2. How to transfer an existing code base

2.1. Preliminary analysis

Before porting TensorFlow models to the IPU, it can be helpful for you to assess the problem at hand.

What is the model size? A single 2nd generation IPU has an on-chip memory/SRAM of approximately 900MB (or ~300 MB for the first generation). Will I use the IPU for training or inference? Training will require require more memory. Here, it is also good to get an idea about the minimal batch size for the model to converge correctly, for example for batch normalization. Depending on these estimates, it is possible to get an idea of whether the whole model will fit onto one IPU or if a setup with multiple IPUs is necessary.

An analysis of existing code can indicate the kind of parallelism desired. Some programs distribute the same task on multiple devices, while feeding each with a different batch of data (data parallel) and others spread one task and one batch of data across multiple devices (model parallel). There are also cases, typically seen in reinforcement learning applications, where inference and training are distributed in parallel across different devices. IPUs support all of the above schemes.

Additionally, it is important for you to assess the suitability of the existing code for porting. On one hand, if the code is mainly based on the estimator’s train, evaluate, and predict functions, replacing it by the IPUEstimator might be all that is required. On the other hand, if instead of the estimator approach, when the tfcompile tool is used for code optimization together with feeds and fetches, replacing the compiler and data streams with the respective IPU counterparts could ease the transition.

If your code is very specialized for a device (for example TPU estimator or other TPU specific functions) and not general at all, it is maybe better for you to start with the existing model code and refactor the surrounding code. Graphcore provides a GitHub repository with plenty of tutorials and code example. It is worth exploring these to check if a similar problem has been addressed already.

The IPU documentation includes a list of supported operations (depending on the related data types) — see the supported operators chapter of the TensorFlow User Guide. If your code contains operations that are not yet supported, either a new IPU implementation will be required, or the respective part has to be processed on the CPU which is achieved by scoping. See the custom operators chapter of the TensorFlow User Guide for more information.

2.2. Planning the transfer

The following guidelines give you some ideas about to transfer your model. There are multiple non-exclusive paths which can be taken.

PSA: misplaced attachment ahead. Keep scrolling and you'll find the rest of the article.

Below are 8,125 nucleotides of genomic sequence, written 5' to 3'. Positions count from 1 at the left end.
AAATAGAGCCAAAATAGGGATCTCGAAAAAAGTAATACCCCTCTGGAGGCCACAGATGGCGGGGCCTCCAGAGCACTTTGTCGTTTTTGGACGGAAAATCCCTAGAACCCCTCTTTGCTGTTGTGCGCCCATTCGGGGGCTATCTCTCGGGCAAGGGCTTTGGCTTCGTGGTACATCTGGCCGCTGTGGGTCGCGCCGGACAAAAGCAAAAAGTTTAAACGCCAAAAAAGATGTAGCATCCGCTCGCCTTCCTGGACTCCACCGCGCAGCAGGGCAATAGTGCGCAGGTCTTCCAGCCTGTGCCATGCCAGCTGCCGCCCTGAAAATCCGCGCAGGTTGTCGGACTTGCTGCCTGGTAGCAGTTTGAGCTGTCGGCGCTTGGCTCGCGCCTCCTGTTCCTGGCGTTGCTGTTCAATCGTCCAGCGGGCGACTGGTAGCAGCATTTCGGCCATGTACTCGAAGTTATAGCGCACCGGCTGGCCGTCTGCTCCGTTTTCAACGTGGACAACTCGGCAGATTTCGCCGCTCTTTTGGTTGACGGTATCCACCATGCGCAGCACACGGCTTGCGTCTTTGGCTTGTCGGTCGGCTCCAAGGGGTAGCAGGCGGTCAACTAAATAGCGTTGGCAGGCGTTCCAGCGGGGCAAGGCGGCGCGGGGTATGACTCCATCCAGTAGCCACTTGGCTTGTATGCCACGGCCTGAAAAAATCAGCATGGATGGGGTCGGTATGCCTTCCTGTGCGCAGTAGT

If your model is sufficiently small and a code transfer looks straightforward, it makes sense to start with the full model. If the model is very big or contains components that are not supported by the IPU, it makes sense to first start with a small version of the model.

A similar approach is useful when looking at the code base. If the implementation is rather simple, a direct change will probably work. Otherwise, it is good to break it down into smaller development stages. Since more complex code should come with meaningful unit tests, tests are probably a good starting point.

A different approach is to use our repository of examples. Instead of changing an existing code base, it might be easier to just transfer the model of interest to an existing example.

2.3. Next steps

The first step after planning is to port the model and work through common initial issues like operations that have to be mapped onto the CPU (see Section 5, Scoping and determining unsupported operations), or wrong input datatypes for the estimator because the original code provides iterators instead of datasets or feeds. If no estimator is used, it is recommended to use feeds to enable optimal communication between host and IPU (see Section 3, ResNeXt inference example).

The second step is to profile the code to understand potential bottlenecks that might impact processing speed or memory consumption. One approach to explore bottlenecks outside of the IPU is the intrinsic Python profiler (cprofile). In Section 3.4, Generating a report, we describe how the IPU can be efficiently profiled.

Thirdly, if a smaller model was used for getting started, it is now time to scale the model with potentially further profiling. There are two approaches for scaling, if the model easily fits on one IPU, the batch size can be increased and multiple IPUs can process the data in parallel. If your model does not fit on a single IPU, it is recommended to spread the model across multiple IPUs. See the document on Model Parallelism and the Tensorflow 1 Pipelining Tutorial for more details about how to split your model over multiple IPUs.


From Poplar SDK 3.1, TensorFlow 1 will only be supported in CentOS 7. In addition, Examples and Tutorials for TensorFlow 1 are only available up to version 3.0 of the SDK. There has been limited testing of the 3.0 versions of the TensorFlow 1 tutorials and examples with Poplar SDK 3.1.